In this paper, we have presented and demonstrated the use of a computationally efficient method for systematically investigating the effects of heterogeneity in the parameters of a coupled network of neural oscillators. The method constitutes a model reduction approach: By only considering oscillators with parameter values given by roots of families of orthogonal polynomials (Legendre, Hermite, …), we can use the Gaussian quadrature to accurately evaluate the term coupling the oscillators, which can be thought of as the discretisation of an integral over the heterogeneous dimension(s).

Effectively, we are simulating the behaviour of an infinite number of oscillators by only simulating a small number of judiciously selected ones, modifying appropriately the way they are coupled. When the oscillators are synchronised, or at a fixed point, the function to be integrated is a smooth function of the heterogeneous parameter(s), and thus, convergence is very rapid. The technique is general (although subject to the restriction immediately above) and can be used when there is more than one heterogeneous parameter, via full or sparse tensor products in parameter space. For a given level of accuracy, we are simulating far fewer neurons than might naively be expected. The emphasis here has been on computational efficiency rather than a detailed investigation of parameter dependence.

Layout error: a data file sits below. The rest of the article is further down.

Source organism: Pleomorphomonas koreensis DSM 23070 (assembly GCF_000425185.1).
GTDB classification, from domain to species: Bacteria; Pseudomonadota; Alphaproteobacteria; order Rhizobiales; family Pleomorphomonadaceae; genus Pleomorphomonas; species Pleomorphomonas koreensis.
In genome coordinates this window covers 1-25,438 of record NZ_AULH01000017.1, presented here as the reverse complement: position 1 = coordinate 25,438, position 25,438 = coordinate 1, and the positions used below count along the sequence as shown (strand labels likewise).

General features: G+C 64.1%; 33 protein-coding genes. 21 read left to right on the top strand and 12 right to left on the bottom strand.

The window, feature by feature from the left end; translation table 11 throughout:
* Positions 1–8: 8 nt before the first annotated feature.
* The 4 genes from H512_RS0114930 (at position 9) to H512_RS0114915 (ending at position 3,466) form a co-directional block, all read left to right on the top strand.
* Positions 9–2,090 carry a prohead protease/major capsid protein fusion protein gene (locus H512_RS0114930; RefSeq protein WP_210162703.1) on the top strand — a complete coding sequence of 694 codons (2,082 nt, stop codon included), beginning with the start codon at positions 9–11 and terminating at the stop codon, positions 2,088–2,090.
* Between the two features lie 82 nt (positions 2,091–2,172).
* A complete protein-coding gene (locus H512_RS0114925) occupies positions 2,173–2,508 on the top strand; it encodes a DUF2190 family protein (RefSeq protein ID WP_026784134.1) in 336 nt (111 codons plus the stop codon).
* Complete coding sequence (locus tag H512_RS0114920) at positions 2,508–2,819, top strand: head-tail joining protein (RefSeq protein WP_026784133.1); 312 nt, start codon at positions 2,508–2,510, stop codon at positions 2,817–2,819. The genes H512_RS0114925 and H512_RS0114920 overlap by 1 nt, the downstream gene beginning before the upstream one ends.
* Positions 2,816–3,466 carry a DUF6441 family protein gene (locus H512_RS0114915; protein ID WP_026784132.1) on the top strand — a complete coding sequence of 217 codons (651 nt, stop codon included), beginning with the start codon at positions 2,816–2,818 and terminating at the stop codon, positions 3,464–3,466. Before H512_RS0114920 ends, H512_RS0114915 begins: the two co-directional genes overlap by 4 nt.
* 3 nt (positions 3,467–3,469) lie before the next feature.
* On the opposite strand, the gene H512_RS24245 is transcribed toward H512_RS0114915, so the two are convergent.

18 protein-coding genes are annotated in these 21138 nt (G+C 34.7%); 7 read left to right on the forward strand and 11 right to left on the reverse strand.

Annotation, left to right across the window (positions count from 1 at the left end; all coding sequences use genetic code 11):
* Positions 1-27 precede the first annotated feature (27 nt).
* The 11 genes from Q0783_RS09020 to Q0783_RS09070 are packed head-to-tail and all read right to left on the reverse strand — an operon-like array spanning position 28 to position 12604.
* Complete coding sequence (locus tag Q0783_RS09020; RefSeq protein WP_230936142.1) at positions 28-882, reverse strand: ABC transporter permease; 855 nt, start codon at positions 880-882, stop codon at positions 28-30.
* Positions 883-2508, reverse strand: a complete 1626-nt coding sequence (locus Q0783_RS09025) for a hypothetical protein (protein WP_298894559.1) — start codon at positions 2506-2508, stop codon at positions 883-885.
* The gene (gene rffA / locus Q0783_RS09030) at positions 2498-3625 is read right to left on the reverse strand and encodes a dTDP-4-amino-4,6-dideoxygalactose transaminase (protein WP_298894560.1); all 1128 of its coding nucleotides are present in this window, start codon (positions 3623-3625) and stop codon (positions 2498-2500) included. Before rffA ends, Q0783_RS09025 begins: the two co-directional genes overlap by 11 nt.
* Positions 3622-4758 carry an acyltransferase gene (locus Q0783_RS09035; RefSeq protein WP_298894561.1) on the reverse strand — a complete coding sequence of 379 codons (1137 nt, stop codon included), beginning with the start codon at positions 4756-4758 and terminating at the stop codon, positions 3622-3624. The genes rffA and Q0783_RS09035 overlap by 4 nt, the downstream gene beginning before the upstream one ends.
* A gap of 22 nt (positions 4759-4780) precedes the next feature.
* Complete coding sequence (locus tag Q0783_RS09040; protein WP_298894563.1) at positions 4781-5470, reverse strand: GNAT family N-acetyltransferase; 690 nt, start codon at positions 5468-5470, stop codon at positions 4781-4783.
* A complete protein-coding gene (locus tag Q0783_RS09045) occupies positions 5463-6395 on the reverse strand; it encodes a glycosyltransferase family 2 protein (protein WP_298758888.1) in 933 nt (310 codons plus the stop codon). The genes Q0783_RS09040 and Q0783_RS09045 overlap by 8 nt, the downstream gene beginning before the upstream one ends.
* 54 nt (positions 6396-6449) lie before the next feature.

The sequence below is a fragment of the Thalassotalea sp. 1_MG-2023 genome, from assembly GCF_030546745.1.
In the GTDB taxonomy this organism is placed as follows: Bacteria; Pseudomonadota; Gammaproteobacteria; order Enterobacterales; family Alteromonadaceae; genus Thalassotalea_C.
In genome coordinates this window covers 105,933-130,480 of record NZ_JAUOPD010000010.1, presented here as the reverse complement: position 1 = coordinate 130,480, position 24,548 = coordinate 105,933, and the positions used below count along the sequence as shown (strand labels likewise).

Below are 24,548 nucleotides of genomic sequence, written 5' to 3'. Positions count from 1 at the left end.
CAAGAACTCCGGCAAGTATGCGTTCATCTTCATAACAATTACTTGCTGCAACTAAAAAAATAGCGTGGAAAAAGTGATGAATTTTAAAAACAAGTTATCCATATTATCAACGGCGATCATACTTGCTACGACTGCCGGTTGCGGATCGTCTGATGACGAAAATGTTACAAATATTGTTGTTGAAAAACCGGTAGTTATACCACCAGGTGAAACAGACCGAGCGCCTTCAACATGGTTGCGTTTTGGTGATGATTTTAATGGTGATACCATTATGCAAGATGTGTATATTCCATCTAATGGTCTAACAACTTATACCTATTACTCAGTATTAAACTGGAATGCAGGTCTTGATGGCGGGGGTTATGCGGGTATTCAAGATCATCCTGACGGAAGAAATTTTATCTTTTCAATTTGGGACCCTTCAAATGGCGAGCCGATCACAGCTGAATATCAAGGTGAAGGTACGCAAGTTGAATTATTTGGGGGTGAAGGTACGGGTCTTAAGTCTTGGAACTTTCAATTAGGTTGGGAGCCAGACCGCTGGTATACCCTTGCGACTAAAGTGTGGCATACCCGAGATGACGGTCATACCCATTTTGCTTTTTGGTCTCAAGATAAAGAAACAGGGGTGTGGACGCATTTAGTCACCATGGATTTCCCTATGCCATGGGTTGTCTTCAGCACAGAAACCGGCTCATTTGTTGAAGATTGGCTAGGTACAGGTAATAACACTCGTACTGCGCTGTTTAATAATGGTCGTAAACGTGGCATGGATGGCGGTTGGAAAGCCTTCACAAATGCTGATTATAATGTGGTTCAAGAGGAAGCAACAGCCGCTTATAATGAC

The model we considered involved coupling only through the mean of a function, *s*, of the variable ${V}_{i}$ which, in the limit $N\to \mathrm{\infty}$, can be thought of as an integral or, more generally, as a functional of $V(\mu )$. Thus, the techniques demonstrated here could also be applied to networks coupled through terms which, in the continuum limit, are integrals or functions of integrals. A simple example is diffusive coupling [3]; another possibility is coupling which is dependent upon the correlation between some or all of the variables. As mentioned, the technique will break down once the oscillators become desynchronised, as the dependence of state on parameter(s) will no longer be smooth. However, if the oscillators form several clusters [14, 36], it may be possible to apply the ideas presented here to each cluster, as the dependence of state on parameter(s) *within* each cluster should still be smooth. Ideally, this reparametrisation would be done adaptively as clusters form, in the same way that algorithms for numerical integration adapt as the solution varies [30]. Alternatively, if a single oscillator ‘breaks away’ [27], the methods presented here could be used on the remaining synchronous oscillators, with the variables describing the state of the rogue oscillator also fully resolved. More generally, there are systems in which it is not necessarily the *state* of an oscillator that is a smooth function of the heterogeneous parameter, but the *parameters describing the distribution of states*[37, 38], and the ideas presented here could also be useful in this case.